In If You Wont Read, Then Why Should I Write? (Penny-Ante Editions) Jarrett Kobek uses transcriptions of celebrity sex tapes to trace a narrative through decadent, post-internet celebrity in America. Beginning with Pamela Anderson and Tommy Lee’s 1998 honeymoon tape, fragments of amusingly vapid dialogue are juxtaposed with the celebrity’s criminal history (on inlaid black strips of paper) to sketch an era in which entertainment overrides justice, and a life without consequence is the norm for a privileged few. Kobek is the author of two previous books. We spoke over Skype. – Matthew O’Shannessy

THE BELIEVER: To start off with, why did you get interested in celebrity sex tapes?

JARETT KOBEK: There’s probably a twofold answer to that. The first is that I think in the last ten years, everyone has unfortunately had to develop an interest. It may not be as profound as my own, but everyone is at least aware of these things. The genesis of this project was whenever the first Paris Hilton sex tape came out, which was almost ten years ago at this point. And you know, the sex on these things is always really bland because probably the most uninteresting thing in the world is watching narcissists fuck each other. But what was really interesting even then, was the dialogue that was occurring during the sex or between the sex, or just watching Paris Hilton and her big dumb boyfriend try to talk to each other like human beings and their complete failure to do that.

I think in that tape there’s this really amazing moment where at some point she’s having sex and actually her cell phone goes off, so she just gets on her cell phone. So then you have three layers of dialogue going on. In the background they’ve left the television on because if you’re Paris Hilton you’re going to leave the television on while you have sex, and there’s the dialogue between her and the guy that she’s having sex with, and then she’s on the phone. It’s just an amazing biopsy of a certain kind of profoundly consumer American life. You know, taken to its furthest extreme.

BLVR: Obviously these tapes are much longer, and you’ve picked out certain elements and then arranged them, put them with the criminal records. In a way it’s more than a transcription. You’re going for a certain effect.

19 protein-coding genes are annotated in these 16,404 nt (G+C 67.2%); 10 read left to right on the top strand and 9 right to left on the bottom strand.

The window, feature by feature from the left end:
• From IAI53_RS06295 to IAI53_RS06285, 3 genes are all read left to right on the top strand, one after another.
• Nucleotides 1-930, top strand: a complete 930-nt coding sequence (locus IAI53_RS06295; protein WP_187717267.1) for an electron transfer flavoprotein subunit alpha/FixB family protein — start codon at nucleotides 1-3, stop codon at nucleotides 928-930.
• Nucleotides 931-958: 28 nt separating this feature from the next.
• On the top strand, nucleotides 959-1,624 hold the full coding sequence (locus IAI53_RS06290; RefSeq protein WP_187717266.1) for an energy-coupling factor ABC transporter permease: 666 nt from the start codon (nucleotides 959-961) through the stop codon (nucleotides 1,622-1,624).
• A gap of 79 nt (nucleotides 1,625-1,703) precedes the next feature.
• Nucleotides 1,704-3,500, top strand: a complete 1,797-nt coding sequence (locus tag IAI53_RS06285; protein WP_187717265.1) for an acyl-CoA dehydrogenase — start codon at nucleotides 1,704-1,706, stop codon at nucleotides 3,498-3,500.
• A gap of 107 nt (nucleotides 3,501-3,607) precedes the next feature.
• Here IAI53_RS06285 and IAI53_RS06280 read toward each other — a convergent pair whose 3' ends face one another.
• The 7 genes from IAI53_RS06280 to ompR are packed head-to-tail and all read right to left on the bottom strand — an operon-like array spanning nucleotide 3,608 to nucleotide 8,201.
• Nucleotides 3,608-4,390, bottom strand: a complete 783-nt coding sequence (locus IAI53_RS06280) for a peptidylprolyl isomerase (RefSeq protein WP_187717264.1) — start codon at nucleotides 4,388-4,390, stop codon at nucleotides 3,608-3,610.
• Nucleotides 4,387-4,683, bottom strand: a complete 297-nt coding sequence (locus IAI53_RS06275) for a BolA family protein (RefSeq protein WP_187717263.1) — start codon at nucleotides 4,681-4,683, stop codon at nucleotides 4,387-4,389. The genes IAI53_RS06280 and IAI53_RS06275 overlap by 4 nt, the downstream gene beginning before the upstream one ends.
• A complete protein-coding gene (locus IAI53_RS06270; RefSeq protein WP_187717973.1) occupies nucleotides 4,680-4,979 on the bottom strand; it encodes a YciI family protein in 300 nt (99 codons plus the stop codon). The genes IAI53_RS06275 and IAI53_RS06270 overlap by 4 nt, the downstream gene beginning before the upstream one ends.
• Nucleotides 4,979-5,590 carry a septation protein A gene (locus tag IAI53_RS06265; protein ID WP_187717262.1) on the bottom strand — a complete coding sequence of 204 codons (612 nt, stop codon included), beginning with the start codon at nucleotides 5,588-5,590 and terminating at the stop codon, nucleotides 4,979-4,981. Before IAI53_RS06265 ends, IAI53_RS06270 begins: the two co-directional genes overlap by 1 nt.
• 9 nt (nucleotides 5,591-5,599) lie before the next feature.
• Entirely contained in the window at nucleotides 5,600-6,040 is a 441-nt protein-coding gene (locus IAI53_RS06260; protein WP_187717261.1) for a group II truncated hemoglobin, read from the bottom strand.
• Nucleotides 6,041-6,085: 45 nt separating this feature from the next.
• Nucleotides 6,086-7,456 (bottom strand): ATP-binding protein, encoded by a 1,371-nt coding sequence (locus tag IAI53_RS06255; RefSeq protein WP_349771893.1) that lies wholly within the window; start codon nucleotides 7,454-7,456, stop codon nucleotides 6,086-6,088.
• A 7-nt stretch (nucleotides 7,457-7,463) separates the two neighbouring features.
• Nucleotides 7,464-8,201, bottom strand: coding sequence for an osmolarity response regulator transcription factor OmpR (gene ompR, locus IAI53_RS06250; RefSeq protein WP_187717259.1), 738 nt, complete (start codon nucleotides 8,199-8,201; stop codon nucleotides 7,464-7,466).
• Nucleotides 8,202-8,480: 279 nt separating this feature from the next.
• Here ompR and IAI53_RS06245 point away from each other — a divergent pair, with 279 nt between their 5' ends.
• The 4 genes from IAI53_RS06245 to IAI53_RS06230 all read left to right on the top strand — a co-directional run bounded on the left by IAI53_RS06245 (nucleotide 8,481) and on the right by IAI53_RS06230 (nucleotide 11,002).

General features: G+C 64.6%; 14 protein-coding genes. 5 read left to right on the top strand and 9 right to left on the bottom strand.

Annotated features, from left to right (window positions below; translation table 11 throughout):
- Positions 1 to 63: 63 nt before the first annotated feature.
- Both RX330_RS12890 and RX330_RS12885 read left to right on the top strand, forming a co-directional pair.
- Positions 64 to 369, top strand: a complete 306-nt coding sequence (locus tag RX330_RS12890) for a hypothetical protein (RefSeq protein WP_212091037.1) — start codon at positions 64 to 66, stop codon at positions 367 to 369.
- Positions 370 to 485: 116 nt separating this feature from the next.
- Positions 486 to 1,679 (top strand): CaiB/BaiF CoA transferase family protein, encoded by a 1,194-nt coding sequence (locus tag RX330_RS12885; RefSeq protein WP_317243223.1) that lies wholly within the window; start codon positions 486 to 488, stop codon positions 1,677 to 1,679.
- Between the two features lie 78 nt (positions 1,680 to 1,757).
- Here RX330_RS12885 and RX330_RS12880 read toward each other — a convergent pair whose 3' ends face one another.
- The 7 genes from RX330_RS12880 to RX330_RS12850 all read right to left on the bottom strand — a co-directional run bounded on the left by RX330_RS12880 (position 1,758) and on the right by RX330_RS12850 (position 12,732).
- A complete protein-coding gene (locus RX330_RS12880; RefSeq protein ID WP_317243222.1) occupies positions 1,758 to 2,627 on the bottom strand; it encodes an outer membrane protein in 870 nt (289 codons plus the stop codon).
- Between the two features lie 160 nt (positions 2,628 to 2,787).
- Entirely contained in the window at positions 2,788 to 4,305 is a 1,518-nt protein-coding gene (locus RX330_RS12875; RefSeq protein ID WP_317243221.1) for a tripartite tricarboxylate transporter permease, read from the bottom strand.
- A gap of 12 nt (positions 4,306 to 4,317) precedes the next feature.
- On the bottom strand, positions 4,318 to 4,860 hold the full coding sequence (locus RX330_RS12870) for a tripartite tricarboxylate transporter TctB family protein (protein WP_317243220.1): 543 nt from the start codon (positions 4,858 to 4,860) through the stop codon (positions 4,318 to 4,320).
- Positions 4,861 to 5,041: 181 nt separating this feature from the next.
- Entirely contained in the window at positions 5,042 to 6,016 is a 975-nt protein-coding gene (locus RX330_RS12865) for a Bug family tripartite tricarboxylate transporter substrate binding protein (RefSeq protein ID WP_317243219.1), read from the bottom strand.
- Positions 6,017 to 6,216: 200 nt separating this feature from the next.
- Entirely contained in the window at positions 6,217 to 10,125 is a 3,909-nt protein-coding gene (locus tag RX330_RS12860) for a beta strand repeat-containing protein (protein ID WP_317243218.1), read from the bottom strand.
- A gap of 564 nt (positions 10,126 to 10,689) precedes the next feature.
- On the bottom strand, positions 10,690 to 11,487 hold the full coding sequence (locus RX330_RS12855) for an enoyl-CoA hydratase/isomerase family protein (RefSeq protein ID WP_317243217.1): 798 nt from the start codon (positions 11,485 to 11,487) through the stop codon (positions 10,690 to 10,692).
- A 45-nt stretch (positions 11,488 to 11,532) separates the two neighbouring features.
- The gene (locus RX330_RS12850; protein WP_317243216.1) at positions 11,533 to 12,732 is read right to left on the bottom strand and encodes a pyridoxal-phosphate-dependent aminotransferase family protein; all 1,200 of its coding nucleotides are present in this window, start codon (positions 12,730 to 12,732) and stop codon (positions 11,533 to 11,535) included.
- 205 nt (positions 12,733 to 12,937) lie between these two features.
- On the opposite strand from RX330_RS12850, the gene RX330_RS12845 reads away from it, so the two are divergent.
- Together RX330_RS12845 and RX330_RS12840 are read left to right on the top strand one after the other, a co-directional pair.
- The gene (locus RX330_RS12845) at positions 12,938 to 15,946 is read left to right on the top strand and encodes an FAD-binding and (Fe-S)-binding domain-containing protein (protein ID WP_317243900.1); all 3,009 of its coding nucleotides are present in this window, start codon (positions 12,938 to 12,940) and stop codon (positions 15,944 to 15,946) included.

JK: If you put Paris Hilton or Kim Kardashian on a camera for five hours, you would be amazed how little usable material there really is! So there’s some editing, but it’s not huge. And I really didn’t want to transcribe people moaning or whatever it would be. The sex part is by far the least interesting. The criminal records — I think I was transcribing one of Vince Neil’s sex tapes from Mötley Crüe and I realised that he had actually killed a guy. Then I remembered that the actress Rebecca Gayheart also had a sex tape and she had also killed someone, and I started to think about how we had gotten to this point as a society where there’s an actual distribution mechanism. There’s an actual product in which we watch felons fuck. 

And I thought, that’s really interesting, that’s a way to elevate it beyond just being this sort of gag book where it’s like, Oh yeah let’s laugh at Vince Neil, or Let’s laugh at Tommy Lee. When you start to realise that – maybe not the majority, but a significant minority of the people in this material actually have criminal histories, they have committed really crazy or serious crimes, and that none of them did time¾ that’s the key. You start thinking about the way that fame in particular, but also money, perverts criminal justice.

If I had run over a nine-year-old kid, I probably would have gone to jail, but Rebecca Gayheart didn’t. I think she got 1200 hours of community service. So inserting the criminal records became a way to put some gravity into the work.

BLVR: The sex tapes are part of an era – the last decade or so – where it’s not about suppressing the tape anymore, it’s about turning it into a marketing tool. It’s a way to kick-start your career. What interests you about this era?

JK: That’s a good question. There’s a narrative in the book, I don’t know how evident it is to anyone else, where you can see the point where the tapes begin. At first, it really is just people’s home videos. Then in the middle of the book it shifts into people doing these videos with the intention of turning it into a marketing tool. Then by the time you get to the end of the book, it’s become an actual genre. I don’t know if I have that much to say about it other than it happened, that it’s a definite narrative progression.

That last decade was such a deeply fucked-up time that it just seems endlessly rich in terms of material to mine, in a way that I’m not sure the 1990s necessarily were rich. I mean, everyone in the 90s thought they were rich, but then if you look at them in comparison to the 2000s, the 2000s have a lot more of real consequence going on. At least from the American perspective, it’s a much richer time in terms of society just going really haywire and getting truly bizarre and truly baroque.

For me, I was a teenager for more or less the whole 90s, and I hated it, I really hated that decade. I hated the 2000s, too, but I hated them in a much different way. Where I felt like the 90s never made any sense to me, the 2000s made sense to me in this aspect where everything was just breaking in America. The 90s in my memory were just so incredibly superficial. Not that the 2000s didn’t have superficiality, but there’s something much darker about popular entertainment when Amy Fisher actually shoots someone through the head and now you can watch her have sex for money, on tape. I mean, that’s really deeply disturbing!

I don’t have any hard conclusions to draw about it, because it’s not completely clear to me what’s going on. Usually when I do these things, I do them to try and figure out how I feel about them, and I usually have a much better sense by the time the project is done. This one, I don’t. It’s still really murky to me. It’s like, maybe that stuff is beyond critique. Maybe the critique can only be indirect ¾ because how do you critique Amy Fisher’s artist statement? It’s just so bizarre.

BLVR: In your other books, there’s an interest in the overlap between fact and fiction. But what you’re talking about here with the tapes is that they’re contrived or they’re a marketing tool.